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#24 Mk 1

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Posted 23 May 2019 - 1643 PM


I know that Panther... :)  

 

Indeed. 

Mk1_with_Panther_Oct08.jpg

Another pic from that same day ... yes Jacques was a very gracious host, and an active friend to tanknet.  And he was also not shy to recruit volunteers to break track from time-to-time.

 

 

More than a few TankNetters got the opportunity to know that Panther.

 

Both inside...

Pantherenginedeck.jpg

 

and out...

Panthercupolaandmantlet.jpg

 

The Panther was, an is, a fascinating subject for anyone interested in military history.

DiscussingPanther.jpg

The next time I happen to be chatting with Steve Zaloga and Michael Greene I'll be hard-pressed to have a more interesting topic.  Unless it's a Sherman.  And even then, it is almost impossible to discuss the Sherman tank without adding Panther in the conversation somewhere.

 

Yes, I can honestly say that I have stared down the barrel of a Panther from the turret of a Sherman.

M4A1FacingPanther.jpg

Although it was notably less of a "significant emotional event" in my life than in the lives of my father's generation.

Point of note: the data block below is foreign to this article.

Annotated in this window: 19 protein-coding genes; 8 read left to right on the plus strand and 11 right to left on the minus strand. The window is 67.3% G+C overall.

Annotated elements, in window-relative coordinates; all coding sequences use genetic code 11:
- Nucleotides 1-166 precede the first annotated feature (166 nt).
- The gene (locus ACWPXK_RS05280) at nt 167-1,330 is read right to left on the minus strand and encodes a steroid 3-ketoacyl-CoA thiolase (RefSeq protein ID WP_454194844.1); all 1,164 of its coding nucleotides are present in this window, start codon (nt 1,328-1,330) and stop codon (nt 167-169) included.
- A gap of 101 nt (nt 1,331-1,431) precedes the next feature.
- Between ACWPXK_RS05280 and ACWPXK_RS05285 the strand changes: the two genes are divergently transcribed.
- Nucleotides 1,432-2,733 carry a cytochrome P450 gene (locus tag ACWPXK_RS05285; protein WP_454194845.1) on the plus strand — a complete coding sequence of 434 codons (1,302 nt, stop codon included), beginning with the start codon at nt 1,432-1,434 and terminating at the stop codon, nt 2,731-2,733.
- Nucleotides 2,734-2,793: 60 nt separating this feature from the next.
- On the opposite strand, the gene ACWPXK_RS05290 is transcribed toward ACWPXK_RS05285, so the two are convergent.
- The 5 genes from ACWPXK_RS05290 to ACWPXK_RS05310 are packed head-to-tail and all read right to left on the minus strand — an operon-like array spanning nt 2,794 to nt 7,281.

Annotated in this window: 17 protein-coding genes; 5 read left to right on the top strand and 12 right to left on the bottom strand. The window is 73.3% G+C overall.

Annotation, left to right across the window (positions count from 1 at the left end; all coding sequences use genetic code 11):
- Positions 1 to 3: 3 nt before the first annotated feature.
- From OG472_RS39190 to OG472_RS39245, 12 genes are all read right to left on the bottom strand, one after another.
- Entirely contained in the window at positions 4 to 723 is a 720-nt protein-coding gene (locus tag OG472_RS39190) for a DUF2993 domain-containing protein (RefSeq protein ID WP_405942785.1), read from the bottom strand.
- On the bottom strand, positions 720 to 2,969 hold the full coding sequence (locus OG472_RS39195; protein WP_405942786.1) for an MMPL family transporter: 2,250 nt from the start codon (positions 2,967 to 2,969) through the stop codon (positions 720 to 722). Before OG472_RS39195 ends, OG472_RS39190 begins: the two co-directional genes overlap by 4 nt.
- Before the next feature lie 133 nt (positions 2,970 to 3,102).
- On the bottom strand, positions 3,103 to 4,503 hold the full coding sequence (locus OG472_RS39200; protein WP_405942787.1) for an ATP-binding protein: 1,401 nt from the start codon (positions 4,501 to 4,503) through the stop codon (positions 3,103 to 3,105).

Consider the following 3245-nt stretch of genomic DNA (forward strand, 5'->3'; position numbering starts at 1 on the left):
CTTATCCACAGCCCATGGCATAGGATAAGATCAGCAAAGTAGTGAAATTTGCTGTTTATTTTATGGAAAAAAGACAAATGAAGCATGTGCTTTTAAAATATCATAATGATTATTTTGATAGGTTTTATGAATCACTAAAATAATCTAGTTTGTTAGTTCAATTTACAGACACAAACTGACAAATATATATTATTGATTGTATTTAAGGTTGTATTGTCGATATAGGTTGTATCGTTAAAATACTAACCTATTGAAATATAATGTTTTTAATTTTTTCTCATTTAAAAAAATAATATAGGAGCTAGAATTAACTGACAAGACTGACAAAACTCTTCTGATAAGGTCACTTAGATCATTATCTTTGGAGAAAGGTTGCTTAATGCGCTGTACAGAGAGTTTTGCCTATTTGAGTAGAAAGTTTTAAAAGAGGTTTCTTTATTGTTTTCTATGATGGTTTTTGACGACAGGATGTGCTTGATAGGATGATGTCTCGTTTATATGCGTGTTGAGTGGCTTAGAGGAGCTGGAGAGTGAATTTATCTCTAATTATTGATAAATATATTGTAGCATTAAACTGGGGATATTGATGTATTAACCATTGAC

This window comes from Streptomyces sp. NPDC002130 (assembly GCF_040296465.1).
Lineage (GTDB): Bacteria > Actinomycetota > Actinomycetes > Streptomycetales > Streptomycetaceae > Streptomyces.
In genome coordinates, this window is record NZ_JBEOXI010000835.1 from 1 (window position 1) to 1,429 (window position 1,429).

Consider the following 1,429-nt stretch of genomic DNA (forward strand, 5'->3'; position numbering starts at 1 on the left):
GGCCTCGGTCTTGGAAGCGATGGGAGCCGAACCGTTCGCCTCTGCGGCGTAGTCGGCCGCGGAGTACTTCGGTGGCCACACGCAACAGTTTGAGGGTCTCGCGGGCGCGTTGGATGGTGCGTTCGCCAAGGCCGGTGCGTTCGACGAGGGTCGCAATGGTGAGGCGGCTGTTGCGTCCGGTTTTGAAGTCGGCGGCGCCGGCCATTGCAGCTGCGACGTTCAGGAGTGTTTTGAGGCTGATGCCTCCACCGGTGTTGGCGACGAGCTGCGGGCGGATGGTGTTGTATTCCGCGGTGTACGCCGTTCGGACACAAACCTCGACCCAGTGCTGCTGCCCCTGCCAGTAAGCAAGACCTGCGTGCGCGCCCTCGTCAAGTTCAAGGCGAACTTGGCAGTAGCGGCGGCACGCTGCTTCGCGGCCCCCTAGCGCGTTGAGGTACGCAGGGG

-Mark

(aka: Mk 1)


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#25 Stuart Galbraith

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Posted 24 May 2019 - 0322 AM

A river, so yes. Self destructed with demolitions, The tank tested all Jacques' standing orders for maximum authenticity, as it was apparently a Panther D rebuilt as an A model before it was blown up, or something like that. I can barely keep up. What was most amazing was his ability to find contractors who could deliver rubber rims for road wheels and parts for the transmission and so forth. He hired an assistant to research German radio equipment specifically for this project. I looked at the torn down transmission in 2003 and had to turn away! it was so incredibly complex as to defy reality, including the self ventilating box into which the spent 75mm cartridge cases came to rest. It would be a long time before US/UK tank designers came up with such fastidious features.